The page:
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Tell the truth and shame the Devil

July 7, 2011

There can be no higher law in journalism than to tell the truth and to shame the devil.
Walter Lippman

Apart from the fact that it’s a matter of crucial importance, why should I add to the millions of words being written on the current situation involving phone hacking and the News of the World?

Well, apart from the fact that as a ‘concerned citizen’ I have as much right as anyone, the timing of this crisis has a certain resonance for me. As an avid reader, writer and news junky, the fourth estate have always been important to me, an ever present influence and inspiration in my life, from teenager to now. Journalists have been some of my greatest heroes; their work has provided some of my greatest motivation. I’ve been lucky enough to count journalists of various types as close friends, and even managed nearly twenty years as a columnist myself, without ever remotely considering myself to be one of the profession. The power of words, the hard slog of reporting, has always impressed me.

So now that my son stands, hopefully, on the verge of a journalistic career, I am intensely proud of him and optimistic that he has chosen a career where he will have at least the opportunity to make a difference and exert a positive influence.

Of course, writing those words on such a day as this, they sound somewhat naive, contrived even. We live in an age, and have done for some time, where journalism is not a career that evinces automatic respect. With each appalling allegation of goings on at News International, the very idea of encouraging a young person into that particular profession seems madness.

And yet.

In the past weeks, years or decades, nothing has substantially changed about the aims of journalism, the good it can do, or its positive contribution to the world. The fourth estate is still filled with idealist writers with a mission to illuminate the truth, inform the public, and expose wrongdoing. The problem lies with the public, their expectations, and those who created the conditions for those expectations through their actions in government.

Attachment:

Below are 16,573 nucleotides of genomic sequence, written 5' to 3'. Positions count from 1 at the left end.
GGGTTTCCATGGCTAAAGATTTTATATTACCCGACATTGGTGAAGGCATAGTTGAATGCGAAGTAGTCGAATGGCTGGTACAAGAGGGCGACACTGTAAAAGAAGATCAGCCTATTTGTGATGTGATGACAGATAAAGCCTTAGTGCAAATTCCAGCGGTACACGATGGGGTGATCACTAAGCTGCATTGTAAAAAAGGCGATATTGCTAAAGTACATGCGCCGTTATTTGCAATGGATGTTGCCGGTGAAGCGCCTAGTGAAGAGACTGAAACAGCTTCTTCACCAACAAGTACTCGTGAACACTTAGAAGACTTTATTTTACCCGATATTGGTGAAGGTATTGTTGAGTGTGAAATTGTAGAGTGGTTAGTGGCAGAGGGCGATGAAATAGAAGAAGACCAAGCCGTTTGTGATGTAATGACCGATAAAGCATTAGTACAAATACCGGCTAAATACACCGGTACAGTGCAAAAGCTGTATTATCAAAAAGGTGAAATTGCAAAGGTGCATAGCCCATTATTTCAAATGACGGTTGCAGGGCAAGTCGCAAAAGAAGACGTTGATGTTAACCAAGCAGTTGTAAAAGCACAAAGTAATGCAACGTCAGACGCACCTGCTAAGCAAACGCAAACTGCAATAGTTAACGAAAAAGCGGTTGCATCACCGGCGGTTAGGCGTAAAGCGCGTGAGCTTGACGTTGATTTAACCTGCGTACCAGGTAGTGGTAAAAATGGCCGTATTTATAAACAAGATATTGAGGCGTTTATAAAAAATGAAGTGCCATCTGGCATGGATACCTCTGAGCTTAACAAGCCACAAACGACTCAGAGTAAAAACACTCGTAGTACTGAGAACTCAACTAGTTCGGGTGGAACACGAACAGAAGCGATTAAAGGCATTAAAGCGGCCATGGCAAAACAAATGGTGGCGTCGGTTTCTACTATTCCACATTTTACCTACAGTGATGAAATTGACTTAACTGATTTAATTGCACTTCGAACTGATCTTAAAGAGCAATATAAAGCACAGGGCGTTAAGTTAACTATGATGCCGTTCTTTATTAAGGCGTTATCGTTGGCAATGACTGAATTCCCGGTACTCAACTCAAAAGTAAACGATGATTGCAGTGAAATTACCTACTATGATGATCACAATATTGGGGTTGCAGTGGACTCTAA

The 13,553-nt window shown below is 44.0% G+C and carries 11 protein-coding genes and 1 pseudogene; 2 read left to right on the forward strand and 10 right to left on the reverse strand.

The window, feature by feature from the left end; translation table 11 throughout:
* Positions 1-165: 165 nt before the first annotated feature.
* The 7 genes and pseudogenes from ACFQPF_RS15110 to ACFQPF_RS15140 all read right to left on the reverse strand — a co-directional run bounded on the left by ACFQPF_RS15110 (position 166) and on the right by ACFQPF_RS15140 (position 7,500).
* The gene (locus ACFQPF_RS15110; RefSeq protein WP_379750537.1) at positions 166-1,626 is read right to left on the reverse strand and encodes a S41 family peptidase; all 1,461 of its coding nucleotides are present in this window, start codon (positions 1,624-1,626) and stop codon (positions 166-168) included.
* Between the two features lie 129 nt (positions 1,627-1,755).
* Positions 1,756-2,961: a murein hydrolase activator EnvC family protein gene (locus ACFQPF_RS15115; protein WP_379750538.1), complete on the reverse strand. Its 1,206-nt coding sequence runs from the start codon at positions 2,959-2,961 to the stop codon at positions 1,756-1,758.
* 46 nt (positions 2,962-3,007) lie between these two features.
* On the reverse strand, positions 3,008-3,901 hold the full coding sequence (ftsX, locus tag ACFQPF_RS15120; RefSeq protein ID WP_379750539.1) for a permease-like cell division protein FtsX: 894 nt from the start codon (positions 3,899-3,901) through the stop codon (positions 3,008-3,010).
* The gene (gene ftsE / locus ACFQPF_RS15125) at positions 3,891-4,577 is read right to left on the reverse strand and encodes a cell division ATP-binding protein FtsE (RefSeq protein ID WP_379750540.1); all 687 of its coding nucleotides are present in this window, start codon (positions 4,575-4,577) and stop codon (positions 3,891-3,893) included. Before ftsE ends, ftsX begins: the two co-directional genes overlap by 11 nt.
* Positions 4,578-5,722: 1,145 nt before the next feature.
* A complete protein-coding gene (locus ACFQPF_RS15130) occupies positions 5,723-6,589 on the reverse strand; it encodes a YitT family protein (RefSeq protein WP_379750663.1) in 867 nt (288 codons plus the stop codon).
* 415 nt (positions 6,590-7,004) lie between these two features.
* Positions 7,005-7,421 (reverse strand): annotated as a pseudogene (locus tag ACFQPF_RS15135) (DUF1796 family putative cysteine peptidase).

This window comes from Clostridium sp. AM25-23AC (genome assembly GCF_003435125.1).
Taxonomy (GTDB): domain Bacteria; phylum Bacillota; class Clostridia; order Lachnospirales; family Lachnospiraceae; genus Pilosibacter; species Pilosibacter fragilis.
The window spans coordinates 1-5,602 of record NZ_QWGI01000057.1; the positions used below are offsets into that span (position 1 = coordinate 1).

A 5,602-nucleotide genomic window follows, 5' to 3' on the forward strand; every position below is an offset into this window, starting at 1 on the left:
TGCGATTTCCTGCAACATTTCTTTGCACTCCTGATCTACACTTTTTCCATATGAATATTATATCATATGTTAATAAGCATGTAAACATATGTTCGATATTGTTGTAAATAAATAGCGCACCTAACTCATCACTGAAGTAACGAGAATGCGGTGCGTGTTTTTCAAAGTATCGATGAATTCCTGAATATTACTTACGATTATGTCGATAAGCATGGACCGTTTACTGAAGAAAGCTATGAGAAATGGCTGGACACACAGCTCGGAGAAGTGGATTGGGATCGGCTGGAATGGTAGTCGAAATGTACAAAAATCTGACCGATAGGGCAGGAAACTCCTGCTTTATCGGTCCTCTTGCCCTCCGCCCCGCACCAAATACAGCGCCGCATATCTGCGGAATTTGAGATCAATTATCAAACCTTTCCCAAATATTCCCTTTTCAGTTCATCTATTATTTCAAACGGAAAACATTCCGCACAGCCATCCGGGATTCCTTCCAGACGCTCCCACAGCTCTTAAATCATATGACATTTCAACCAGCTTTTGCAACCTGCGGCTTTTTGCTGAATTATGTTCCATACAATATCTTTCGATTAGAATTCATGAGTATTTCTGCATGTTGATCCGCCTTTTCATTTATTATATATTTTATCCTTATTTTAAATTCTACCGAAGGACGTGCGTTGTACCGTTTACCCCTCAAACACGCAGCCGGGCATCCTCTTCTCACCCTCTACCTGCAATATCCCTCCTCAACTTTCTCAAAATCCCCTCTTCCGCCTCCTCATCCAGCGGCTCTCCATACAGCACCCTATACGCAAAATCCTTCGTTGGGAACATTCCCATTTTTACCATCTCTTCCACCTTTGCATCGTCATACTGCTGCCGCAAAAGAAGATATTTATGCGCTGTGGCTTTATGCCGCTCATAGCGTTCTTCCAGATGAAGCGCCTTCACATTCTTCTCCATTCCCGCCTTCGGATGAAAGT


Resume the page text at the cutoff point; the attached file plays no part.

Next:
When a story is rated as ‘big’, we are sometimes overwhelmed by the immediate details. Thus: bankers caused the financial crisis; News International have besmirched the name of journalism. Well, both views have some traction, but they are only part of the story – for banks, like newspapers, swim in the sea of consumerism, and that sea flows in currents regulated by government ambitions and standards.

In the past fifty years, we have moved, as a country, from a default position of hard work, value for money, and pride in achievement to one that rates money making, public success, and personal gratification above all else. Whether you are a footballer, a pop singer or a businessman, being seen to be successful – ie ‘rich’ – has far outstripped the need to earn respect by putting in the hard work and preparation, of mastering a craft.

It is true that the Thatcher years made it ‘respectable’ to be openly greedy, to flaunt wealth, and decry mutual support. It is equally true that New Labour, on election, made the clear decision to build on that appeal to the worst of human traits, rather than sticking to its principles. Some in Labour went along with the project, believing they could ride two horses – promoting equality while currying favour with those in awe of profit. It could never work.

However, the truth is that the decisions that enabled Thatcherism to flourish were made, not in the 80s but back in the sixties, when Wilson’s government, in good times and eventually with a decent majority, went for popularity rather than social need, missed the chance to promote a fair and socialist agenda, and, in so doing, wasted some of the greatest political minds the left has ever produced. Pragmatism, the need to be electable, began its march to domination.

The voters bought the deal. Of course they did. And they became used to asking ‘What’s in it for me?’ when elections came around. Indeed, in a relatively short period of time, that question became the only one of any importance at election time. All the major parties had to do was to decide which sections of the population could be most effectively bribed. And it turned out it was either the already rich – wanting to preserve or increase what they already had, or the aspiring rich – wanting to move on to the next level. Which left very little in the way of support for the most vulnerable in society – whoever was in power.